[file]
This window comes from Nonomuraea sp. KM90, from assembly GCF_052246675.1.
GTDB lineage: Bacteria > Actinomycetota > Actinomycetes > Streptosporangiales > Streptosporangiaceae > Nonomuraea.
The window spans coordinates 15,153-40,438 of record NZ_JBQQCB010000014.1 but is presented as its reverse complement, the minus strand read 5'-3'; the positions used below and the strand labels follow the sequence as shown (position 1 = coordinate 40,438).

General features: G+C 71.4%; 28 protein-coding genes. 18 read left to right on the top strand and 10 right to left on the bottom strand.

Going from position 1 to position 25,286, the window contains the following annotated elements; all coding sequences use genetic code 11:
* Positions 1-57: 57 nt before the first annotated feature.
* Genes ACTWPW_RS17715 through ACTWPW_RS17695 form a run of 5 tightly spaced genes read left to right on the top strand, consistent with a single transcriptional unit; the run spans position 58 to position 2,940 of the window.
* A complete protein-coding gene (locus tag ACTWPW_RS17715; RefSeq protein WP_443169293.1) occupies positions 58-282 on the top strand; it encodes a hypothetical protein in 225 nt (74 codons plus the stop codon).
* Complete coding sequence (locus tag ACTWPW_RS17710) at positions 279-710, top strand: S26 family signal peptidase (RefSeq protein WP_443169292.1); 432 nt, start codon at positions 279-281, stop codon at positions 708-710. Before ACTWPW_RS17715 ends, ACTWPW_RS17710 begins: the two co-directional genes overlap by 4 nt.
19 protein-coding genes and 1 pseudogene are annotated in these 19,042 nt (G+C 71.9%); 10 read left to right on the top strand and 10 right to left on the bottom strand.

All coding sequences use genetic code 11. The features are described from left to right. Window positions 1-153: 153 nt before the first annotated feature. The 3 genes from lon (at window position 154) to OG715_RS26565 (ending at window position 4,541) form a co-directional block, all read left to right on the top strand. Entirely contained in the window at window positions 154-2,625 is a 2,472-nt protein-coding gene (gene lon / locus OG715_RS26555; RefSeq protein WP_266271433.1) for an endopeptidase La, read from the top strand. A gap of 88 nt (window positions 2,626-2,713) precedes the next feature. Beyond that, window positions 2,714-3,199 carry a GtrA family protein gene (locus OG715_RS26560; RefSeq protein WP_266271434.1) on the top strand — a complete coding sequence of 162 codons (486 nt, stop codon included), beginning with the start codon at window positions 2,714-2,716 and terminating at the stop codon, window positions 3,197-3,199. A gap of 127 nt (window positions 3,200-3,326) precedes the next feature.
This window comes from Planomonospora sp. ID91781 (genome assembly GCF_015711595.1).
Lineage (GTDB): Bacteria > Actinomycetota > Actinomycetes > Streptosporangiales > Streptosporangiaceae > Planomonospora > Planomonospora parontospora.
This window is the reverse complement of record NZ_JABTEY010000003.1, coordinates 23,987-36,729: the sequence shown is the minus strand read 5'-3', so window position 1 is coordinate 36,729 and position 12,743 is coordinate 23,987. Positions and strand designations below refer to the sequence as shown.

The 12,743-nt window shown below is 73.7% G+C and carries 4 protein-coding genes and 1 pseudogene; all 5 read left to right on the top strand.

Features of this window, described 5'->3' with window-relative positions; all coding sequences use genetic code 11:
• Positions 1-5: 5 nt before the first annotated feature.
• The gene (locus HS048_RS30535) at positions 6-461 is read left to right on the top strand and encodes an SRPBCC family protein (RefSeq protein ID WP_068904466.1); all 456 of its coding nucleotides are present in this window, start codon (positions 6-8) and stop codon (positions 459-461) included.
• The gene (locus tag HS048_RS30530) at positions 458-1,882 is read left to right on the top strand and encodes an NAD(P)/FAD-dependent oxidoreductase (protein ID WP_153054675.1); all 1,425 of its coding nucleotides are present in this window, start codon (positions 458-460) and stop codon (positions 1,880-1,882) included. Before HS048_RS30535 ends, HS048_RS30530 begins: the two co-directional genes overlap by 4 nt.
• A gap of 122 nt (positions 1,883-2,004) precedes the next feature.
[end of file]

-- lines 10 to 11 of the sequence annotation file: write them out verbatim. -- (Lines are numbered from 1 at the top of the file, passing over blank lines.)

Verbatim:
19 protein-coding genes and 1 pseudogene are annotated in these 19,042 nt (G+C 71.9%); 10 read left to right on the top strand and 10 right to left on the bottom strand.

All coding sequences use genetic code 11. The features are described from left to right. Window positions 1-153: 153 nt before the first annotated feature. The 3 genes from lon (at window position 154) to OG715_RS26565 (ending at window position 4,541) form a co-directional block, all read left to right on the top strand. Entirely contained in the window at window positions 154-2,625 is a 2,472-nt protein-coding gene (gene lon / locus OG715_RS26555; RefSeq protein WP_266271433.1) for an endopeptidase La, read from the top strand. A gap of 88 nt (window positions 2,626-2,713) precedes the next feature. Beyond that, window positions 2,714-3,199 carry a GtrA family protein gene (locus OG715_RS26560; RefSeq protein WP_266271434.1) on the top strand — a complete coding sequence of 162 codons (486 nt, stop codon included), beginning with the start codon at window positions 2,714-2,716 and terminating at the stop codon, window positions 3,197-3,199. A gap of 127 nt (window positions 3,200-3,326) precedes the next feature.